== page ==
BBQ Buffet

Korea Garden Grille offers a stellar selection of barbecue items in unlimited quantities — and new and interesting ways to eat them.

Dressed in a white chef's jacket, Simon Moon neatly arranged raw marinated short rib meat (kalbi), rib eye steak (bulgogi), shrimp and lots of cloves of garlic on the grill built into the middle of our table. Korean barbecue is usually a do-it-yourself affair, but the owner of Korea Garden Grille doted on us, personally preparing every item on the barbecue menu and asking for our opinions. It's so nice to have your own personal chef.

Our lunch outing got started when a member of the "Houston Chowhounds" group wanted to know where to get Korean barbecue in Houston after being introduced to it on a trip to Asia. I told the Chowhounds about Korea Garden Grille on Bellaire, a restaurant I had been meaning to review for a long time.

The Chowhounds arrived before I did, and since they weren't sure how to proceed, Moon gave them a guided tour of his remarkable restaurant. Our special treatment might have been due to the fact that two of the Chowhounds were very attractive young women. Besides that, there were hardly any other customers in the restaurant on that weekday afternoon — and the chef is a very nice guy.

Wrap the Korean barbecue in pickled daikon for a flavorful taco.
Troy Fields
Wrap the Korean barbecue in pickled daikon for a flavorful taco.

Location Info


Korea Garden Grille

11360 Bellaire Blvd.
Houston, TX 77072

Category: Restaurant > Asian

Region: Outer Loop - SW


Hours: 11:30 a.m. to 3 p.m. and 5:30 p.m. to 10 p.m. Thursdays through Tuesdays; closed Wednesdays.

Lunch buffet: $13.95

Dinner buffet: $18.95

11360 Bellaire Blvd., 281-568-0008.

Moon also owns the cozy Korea Garden restaurant in the Koreatown area of Longpoint, one of several restaurants where we have enjoyed Korean barbecue in the past [See "Barbecued Squid," August 21, 2003]. But when Moon built Korea Garden Grille a couple of years ago out on Bellaire near Hong Kong City Mall, he had bigger things in mind.

Most of the little Korean restaurants on Longpoint are designed around secluded booths and little private rooms with paper screens. Korea Garden Grille is a strikingly large, modern space that's open and airy. In most Korean restaurants, a waitress brings you the appetizer banchan, as the little dishes of kimchee and cold vegetables are called. Here a dazzling selection of banchan items are set out on a buffet.

Generally, I really like three or four of the banchan items the waitress brings, like the pressed tofu, the potato salad and the kimchee, and I am bored with the sprouts and some of the tofu. With all the selections out on a buffet, you can load up on the stuff you like, and even take second helpings. And you can skip the stuff you don't want.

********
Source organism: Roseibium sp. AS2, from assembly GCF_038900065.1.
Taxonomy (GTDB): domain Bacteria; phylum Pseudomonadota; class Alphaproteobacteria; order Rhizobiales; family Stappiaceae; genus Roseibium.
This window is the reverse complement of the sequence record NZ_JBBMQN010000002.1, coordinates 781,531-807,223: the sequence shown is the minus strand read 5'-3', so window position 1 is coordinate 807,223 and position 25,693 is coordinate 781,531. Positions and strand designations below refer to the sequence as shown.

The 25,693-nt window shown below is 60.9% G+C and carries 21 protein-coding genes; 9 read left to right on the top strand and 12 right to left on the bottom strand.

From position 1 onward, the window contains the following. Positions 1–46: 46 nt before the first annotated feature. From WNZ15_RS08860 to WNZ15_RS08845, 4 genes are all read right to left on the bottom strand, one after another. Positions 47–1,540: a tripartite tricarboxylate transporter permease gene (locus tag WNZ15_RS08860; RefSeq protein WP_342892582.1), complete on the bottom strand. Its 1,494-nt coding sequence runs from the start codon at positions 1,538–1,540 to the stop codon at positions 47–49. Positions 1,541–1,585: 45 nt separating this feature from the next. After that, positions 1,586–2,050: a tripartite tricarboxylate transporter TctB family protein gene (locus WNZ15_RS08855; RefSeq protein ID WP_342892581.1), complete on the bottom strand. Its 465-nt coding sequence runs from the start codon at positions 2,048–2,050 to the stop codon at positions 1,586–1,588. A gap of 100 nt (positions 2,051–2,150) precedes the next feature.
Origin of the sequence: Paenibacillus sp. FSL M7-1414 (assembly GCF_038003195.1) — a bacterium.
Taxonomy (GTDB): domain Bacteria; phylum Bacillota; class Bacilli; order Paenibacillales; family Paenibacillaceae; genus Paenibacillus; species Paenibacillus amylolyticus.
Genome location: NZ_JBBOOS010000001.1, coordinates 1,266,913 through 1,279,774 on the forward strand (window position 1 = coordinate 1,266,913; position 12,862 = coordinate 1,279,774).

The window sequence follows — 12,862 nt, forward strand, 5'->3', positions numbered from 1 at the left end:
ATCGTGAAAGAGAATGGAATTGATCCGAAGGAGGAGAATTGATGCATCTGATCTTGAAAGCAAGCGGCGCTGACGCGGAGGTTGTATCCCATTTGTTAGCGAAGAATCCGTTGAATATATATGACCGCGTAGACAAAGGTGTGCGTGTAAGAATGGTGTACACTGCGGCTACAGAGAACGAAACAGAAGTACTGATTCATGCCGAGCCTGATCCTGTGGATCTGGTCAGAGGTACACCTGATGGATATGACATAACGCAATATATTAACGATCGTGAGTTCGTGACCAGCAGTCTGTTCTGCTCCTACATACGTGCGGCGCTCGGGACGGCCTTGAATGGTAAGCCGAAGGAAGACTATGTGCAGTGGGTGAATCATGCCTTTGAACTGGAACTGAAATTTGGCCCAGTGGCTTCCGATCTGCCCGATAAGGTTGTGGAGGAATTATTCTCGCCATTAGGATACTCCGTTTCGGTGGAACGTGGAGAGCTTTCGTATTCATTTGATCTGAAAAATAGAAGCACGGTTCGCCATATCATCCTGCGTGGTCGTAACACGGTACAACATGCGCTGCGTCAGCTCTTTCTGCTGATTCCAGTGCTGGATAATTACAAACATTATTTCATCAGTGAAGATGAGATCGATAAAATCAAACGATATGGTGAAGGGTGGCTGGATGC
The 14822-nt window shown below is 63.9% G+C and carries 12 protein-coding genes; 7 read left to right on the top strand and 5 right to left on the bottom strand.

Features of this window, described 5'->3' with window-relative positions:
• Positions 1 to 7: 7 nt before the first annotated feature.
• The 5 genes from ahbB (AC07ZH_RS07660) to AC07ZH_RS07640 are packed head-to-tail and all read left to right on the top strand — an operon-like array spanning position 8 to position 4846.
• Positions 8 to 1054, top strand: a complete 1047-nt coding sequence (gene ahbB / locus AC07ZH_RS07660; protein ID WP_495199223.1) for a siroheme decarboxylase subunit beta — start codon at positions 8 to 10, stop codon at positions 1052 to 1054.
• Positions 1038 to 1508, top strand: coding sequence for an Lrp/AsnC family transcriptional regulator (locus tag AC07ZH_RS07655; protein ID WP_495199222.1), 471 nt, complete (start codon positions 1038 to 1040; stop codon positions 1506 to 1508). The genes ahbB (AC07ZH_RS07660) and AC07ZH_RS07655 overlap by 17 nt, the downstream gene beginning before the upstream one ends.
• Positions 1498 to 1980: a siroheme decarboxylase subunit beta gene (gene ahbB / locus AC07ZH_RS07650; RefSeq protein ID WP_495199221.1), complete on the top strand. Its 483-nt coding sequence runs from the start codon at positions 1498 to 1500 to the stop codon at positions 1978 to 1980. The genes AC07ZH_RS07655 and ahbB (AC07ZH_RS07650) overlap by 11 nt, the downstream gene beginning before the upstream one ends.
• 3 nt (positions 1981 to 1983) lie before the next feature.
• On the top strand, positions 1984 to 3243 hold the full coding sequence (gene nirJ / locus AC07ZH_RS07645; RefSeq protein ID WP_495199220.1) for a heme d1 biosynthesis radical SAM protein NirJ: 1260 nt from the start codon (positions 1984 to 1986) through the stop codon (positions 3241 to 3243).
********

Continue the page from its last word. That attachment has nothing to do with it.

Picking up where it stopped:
And then, instead of picking a few raw barbecue meats from a limited menu like you usually do at a Korean barbecue restaurant, you take all the raw marinated meats and seafoods you want from the buffet. It's a mainstream-oriented selection of marinated chicken, pork, bulgogi, kalbi and shrimp, with some marinated squid pieces and octopus thrown in for the adventurous. I didn't see any of the tripe and other offal items that are favored by Japanese customers at hardcore Korean barbecue joints, but I didn't miss them either.

Korean barbecue restaurants generally offer either romaine lettuce leaf wrappers or steamed rice to eat with your grilled meats. To eat the barbecue with lettuce, you prep a leaf with hot chile sauce or garlic chile paste, add some grilled garlic and kimchee and then load the lettuce up with grilled meat or seafood and fold it into a taco. At Korea Garden, a dish of lettuce leaves is automatically brought to your table. And if you prefer your barbecue with rice, you serve yourself from the huge insulated pots at the beginning of the buffet line.

"There's white rice and my special five-rice blend," Moon explained. The five-rice blend, which contains some intriguing red rice along with a few black beans, is wonderfully flavorful. There are also two soups available at the rice island.

Moon introduced us to yet another way to eat Korean barbecue. "Try wrapping your meat in daikon," he instructed, setting a pile of the round white discs on the table. Prepped with a little chile sauce, the big, round, flexible slices of pickled daikon made extremely flavorful little Korean barbecue tacos. The pickled daikon tortillas were just big enough for one or two pieces of meat. The women were especially fond of the daikon, which made for a much daintier wrapper than the romaine leaves.

On a second visit to Korea Garden Grille on a weekend evening, the restaurant was much more crowded. My dining companion that day was a big fan of the "soon tofu" (fresh tofu soup), bibimbap, as well as the seafood pancakes served at other Korean restaurants. This kind of Korean food is new to Houston [see "Tofu Village," September 11, 2007], and it has drawn many fans.

After one trip to Korea Garden Grille's appetizer buffet, my companion expressed her disappointment. She hated the rubbery seafood pancake. The omelets are delivered hot-off-the-grill in most Korean restaurants, and at some, they come on a heated stone to keep them piping hot. At Korea Garden Grille, the pancakes are cut into small pieces and served on the buffet, where they get cold and chewy.

"It's a Korean barbecue restaurant," I said. "You can't say you don't like the place — you haven't even eaten any grilled meats yet."

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